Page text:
Just like with my wizard, some of the most profound moments of RAT QUEENS involve alcohol and other drugs. And, yes, a lot of those moments are silly. Hannah uses magic to get a stronger buzz; Betty, meanwhile, prefers hallucinogenic mushrooms. We see the aftereffects of Violet drinking ale, and in the preview issue of RAT QUEENS, Dee is upchucking from over-drinking.

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Violet wakes up from a house party in RAT QUEENS VOL. 2 #1, courtesy of Image Comics.

But the thing is, the drinking and use of other substances isn’t for hedonism alone. It’s summed up best by Violet in RAT QUEENS #2, right after they save the two remaining members of a fellow Palisade adventuring party. “First things first: lay the dead to rest…then honor the hell out of them.” In addition to fun, the RAT QUEENS use alcohol to create a community. In this instance, it allows Hannah and her rival spell caster, Tizzy, to put aside their differences and honor their fallen comrades.

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The Rat Queens, Barga, and Tizzie enjoy surviving death in RAT QUEENS #2, courtesy of Image Comics.

So in a similar ken, alcohol is celebrated in RAT QUEENS as it is in D&D. The alcohol represents shared memories — good and bittersweet — that bring disparate people together. 

In D&D, Sex will Only be Encouraged if There are Plenty of Jokes to be Made

Tor — my first character ever — had a bone to pick with his party members. Being one of two “good” characters in a party consisting of a death cleric, a pyromaniac monk, and a barbarian who liked to throw pennies at villagers, he disagreed with their ideas. They wanted to leave Livia, a paladin our DM played, to fend for herself in the wilderness. After some mischief my party members pulled on her watch, her god had become upset and stripped her of her powers. We couldn’t just leave her, Tor argued. And who was going to disagree with the party’s fighter?

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When we holed up in a keep for two weeks, my DM mentioned she felt safe around me. She even sought out my presence away from the others. And when she asked to “deepen” our relationship, I had to make a choice. Although I didn’t feel 100% comfortable with my male DM propositioning my in-game alter ego, I agreed it would be in Tor’s character to give in and consent.

“Excellent,” he said. “The sounds of your constant lovemaking fills the rooms of the keep. For two weeks straight.” I was agape.

“Gross,” said the barbarian.

“Great. I’m going to conjure up earplugs,” our wizard said. 

“Two weeks, huh?” the pyromaniac monk said. “What do you suppose he’ll get for that?”

“It’s quite an impressive feat of stamina,” said the death cleric. He did have a point. We sat around our tables thinking. The DM chuckled.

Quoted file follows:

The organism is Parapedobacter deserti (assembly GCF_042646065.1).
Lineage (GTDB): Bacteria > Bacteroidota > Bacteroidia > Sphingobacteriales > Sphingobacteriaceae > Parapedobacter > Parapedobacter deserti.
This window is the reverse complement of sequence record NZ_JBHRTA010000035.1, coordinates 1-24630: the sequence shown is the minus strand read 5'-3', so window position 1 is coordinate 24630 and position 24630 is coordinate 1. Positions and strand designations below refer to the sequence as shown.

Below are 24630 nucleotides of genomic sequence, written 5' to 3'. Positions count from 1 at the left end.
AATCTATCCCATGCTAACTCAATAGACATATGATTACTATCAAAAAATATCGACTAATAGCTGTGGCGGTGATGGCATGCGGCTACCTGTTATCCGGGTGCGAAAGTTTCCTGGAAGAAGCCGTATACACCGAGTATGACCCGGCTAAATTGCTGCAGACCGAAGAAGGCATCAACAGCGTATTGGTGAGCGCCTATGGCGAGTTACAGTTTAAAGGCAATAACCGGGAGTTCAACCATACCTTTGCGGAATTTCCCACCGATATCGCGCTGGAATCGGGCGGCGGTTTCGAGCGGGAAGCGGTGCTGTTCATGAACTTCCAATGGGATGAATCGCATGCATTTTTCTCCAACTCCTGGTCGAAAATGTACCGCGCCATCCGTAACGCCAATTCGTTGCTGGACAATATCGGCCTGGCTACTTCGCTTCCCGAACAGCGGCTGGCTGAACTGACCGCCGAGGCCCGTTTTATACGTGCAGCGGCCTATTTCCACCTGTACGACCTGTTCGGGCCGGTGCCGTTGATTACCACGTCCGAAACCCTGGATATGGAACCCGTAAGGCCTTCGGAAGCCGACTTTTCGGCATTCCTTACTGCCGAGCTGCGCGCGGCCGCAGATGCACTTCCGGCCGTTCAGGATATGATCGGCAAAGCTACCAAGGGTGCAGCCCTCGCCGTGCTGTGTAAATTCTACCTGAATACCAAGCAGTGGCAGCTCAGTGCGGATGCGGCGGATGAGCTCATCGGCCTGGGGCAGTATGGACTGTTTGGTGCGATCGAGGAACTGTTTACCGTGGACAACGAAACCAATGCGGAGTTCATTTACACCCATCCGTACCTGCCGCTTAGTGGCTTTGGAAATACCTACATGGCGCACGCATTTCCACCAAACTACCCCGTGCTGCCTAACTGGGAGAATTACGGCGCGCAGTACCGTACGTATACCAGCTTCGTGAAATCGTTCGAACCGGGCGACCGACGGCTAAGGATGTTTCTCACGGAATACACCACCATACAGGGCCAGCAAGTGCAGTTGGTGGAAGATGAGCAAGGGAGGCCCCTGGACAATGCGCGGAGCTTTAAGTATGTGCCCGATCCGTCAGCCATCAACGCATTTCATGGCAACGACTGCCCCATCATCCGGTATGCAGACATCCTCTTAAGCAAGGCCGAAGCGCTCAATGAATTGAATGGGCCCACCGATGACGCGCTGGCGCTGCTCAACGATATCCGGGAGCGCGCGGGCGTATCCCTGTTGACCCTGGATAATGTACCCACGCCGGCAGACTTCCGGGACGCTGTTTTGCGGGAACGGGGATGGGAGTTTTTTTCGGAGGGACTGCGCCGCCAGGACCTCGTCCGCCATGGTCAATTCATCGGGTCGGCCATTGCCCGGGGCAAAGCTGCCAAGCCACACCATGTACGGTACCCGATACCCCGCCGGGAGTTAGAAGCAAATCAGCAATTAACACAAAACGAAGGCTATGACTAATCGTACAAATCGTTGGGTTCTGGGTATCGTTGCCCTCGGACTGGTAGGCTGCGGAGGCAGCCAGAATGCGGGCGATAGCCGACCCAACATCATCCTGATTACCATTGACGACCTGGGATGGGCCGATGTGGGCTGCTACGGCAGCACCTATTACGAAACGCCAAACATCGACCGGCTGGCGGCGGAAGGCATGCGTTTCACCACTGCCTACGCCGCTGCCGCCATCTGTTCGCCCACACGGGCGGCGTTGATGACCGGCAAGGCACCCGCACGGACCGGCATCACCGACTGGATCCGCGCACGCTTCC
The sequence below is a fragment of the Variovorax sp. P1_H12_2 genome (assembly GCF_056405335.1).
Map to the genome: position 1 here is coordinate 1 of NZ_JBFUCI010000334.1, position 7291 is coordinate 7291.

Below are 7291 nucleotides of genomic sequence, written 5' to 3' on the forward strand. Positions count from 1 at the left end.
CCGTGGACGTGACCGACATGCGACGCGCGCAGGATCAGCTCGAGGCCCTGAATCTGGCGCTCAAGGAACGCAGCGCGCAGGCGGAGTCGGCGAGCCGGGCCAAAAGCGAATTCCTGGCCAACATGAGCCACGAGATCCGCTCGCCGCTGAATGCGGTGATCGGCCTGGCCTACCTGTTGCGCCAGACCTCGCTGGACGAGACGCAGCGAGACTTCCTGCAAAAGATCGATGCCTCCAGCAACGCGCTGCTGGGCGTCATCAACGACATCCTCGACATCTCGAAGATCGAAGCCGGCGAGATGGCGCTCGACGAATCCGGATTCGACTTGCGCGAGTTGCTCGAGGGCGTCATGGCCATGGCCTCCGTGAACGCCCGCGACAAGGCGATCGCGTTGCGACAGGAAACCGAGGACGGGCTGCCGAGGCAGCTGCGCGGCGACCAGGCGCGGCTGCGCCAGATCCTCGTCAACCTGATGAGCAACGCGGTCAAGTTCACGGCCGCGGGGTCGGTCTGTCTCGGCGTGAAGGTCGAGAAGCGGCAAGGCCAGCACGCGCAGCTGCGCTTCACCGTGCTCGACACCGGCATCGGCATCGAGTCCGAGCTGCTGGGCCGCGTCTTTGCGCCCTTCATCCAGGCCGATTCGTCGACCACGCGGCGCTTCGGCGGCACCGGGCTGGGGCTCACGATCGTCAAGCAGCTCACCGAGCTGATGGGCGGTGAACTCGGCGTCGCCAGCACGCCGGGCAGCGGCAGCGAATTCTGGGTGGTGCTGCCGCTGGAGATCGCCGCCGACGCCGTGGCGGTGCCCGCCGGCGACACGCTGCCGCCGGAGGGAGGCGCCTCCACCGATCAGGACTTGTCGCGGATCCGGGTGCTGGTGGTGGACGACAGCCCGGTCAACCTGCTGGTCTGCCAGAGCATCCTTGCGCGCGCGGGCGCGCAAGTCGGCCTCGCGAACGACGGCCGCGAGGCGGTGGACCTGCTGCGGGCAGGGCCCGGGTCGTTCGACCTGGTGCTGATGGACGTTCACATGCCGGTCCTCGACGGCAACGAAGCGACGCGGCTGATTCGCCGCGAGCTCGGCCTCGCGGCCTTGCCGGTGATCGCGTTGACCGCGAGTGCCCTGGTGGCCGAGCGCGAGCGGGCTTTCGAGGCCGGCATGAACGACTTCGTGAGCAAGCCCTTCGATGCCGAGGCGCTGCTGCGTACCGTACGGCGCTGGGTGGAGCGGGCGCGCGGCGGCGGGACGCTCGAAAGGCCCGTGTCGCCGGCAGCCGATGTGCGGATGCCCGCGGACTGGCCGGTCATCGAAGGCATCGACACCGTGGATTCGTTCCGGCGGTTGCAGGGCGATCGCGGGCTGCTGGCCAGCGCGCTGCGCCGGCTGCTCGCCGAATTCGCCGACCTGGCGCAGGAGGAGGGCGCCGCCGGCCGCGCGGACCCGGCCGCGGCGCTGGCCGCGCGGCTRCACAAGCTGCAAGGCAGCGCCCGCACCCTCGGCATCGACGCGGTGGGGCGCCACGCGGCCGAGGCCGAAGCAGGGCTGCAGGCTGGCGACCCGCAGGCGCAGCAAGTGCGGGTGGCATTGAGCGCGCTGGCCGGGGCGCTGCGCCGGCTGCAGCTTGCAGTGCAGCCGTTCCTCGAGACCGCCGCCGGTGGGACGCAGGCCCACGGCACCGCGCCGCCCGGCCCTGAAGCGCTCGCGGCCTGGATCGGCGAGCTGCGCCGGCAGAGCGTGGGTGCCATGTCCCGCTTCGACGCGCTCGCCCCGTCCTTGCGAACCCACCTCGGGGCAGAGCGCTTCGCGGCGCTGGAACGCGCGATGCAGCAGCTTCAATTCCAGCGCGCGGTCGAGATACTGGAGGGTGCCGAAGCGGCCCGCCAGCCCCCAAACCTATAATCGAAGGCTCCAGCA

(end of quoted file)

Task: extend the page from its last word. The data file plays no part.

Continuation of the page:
“What?” I asked.

“Gain another rank in weapon mastery. Longsword” We laughed hard that night.

In RAT QUEENS, Sex is Silly and Frequent — but also Meaningful.

Although it started as a joke, Tor and Livia became a good couple. My DM knew that Tor had come from the cold north to avenge his murdered wife and child. As such, beneath the veneer of sex played for laughs ran a deeper meaning significant to my character. RAT QUEENS does the same thing.

There is a lot of sex in RAT QUEENS, and a lot of it is for comic effect. Hannah gets called out for making too much noise with Sawyer. Orc Dave can only smile at Violet’s brash libido. And the immature jokester in us all probably gets a kick out of a great page in RAT QUEENS #6:

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The Rat Queens pass the blame on statue vandalism à la The Goonies in RAT QUEENS #6. Image courtesy of Image Comics.

But although there were plenty of sex jokes at the start of the series, RAT QUEENS uses sex to show characterization. In my favorite moment in the series, Hannah’s lover, Sawyer confesses to an unsavory past in the interest of being open with Hannah. He asks her to do the same. In moment of shocking vulnerability, Hannah agrees. It’s the first time we see what Hannah is hiding beneath her hair:

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Hannah reveals her true lineage to her lover and the audience. She’s half-tiefling — a half demon, in other words. From RAT QUEENS #10, courtesy of Image Comics.

In a series that is often times so light and not self-serious, seeing characters behave this way left me speechless. Make no mistake — RAT QUEENS is for a mature audience. But with that rating comes stories for adults who can get the jokes and understand the pitfalls of romance.

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But what really makes RAT QUEENS D&D is the Community

RAT QUEENS and D&D tell great stories, but if I just looked at the subject matter, I wouldn’t know what to think. Violence, drugs, and sex are hush-hush topics that shouldn’t be able to entertain an audience or empower a character. Yet if you give RAT QUEENS or D&D a shot, you’ll find the opposite. How is it, then, that the stories of D&D and RAT QUEENS do this?

In my mind, it’s because RAT QUEENS and D&D tell stories about community foremost. To the individual, violence may endanger the body, drugs may scramble the brain, and sex may create irreparable damage — but only if you face these challenges alone. Of course I’m not advocating rampant hedonism, and if you experience either RAT QUEENS or D&D, you’ll realize that too.

When we play D&D, it really is us out there. We go into dangerous situations that test our physical, mental, and social strength. From there, with your friends, you protect each other, guarding and being guarded against danger. It’s a cooperative experience where you can feel the strength of a community firsthand.

And similarly in RAT QUEENS, it should be obvious that friendship is the theme of the series. Violet and Hannah may argue, and Betty and Dee may go off on their own (for hallucinogenic mushrooms and books, respectively), but they always come back to each other. RAT QUEENS VOL. 2 #9 reveals, at long last, the extent to which at least one character will go to save her friend.

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The Rat Queens share a toast that sums up my thoughts. In RAT QUEENS #11, courtesy of Image Comics.

And so, to Sum up…

RAT QUEENS, in other words, shows what D&D can be at it’s best. As a member of that community — and now, as a fan of RAT QUEENS — I am thankful to Kurtis J. Wiebe and the talented team of artists for their work.

So if you’re unable to find a group with which to play D&D, RAT QUEENS is a good option. If can’t wait for the next issue of the comic, gather your RAT QUEENS friends to try D&D (there’s even a 5th edition scenario available!). If you remember that both are about friendship first, you won’t be disappointed.

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See the similarities between D&D and RAT QUEENS yet? My home community (left), and the cover of RAT QUEENS #10 (right). Images courtesy of Elm City Games and Image Comics.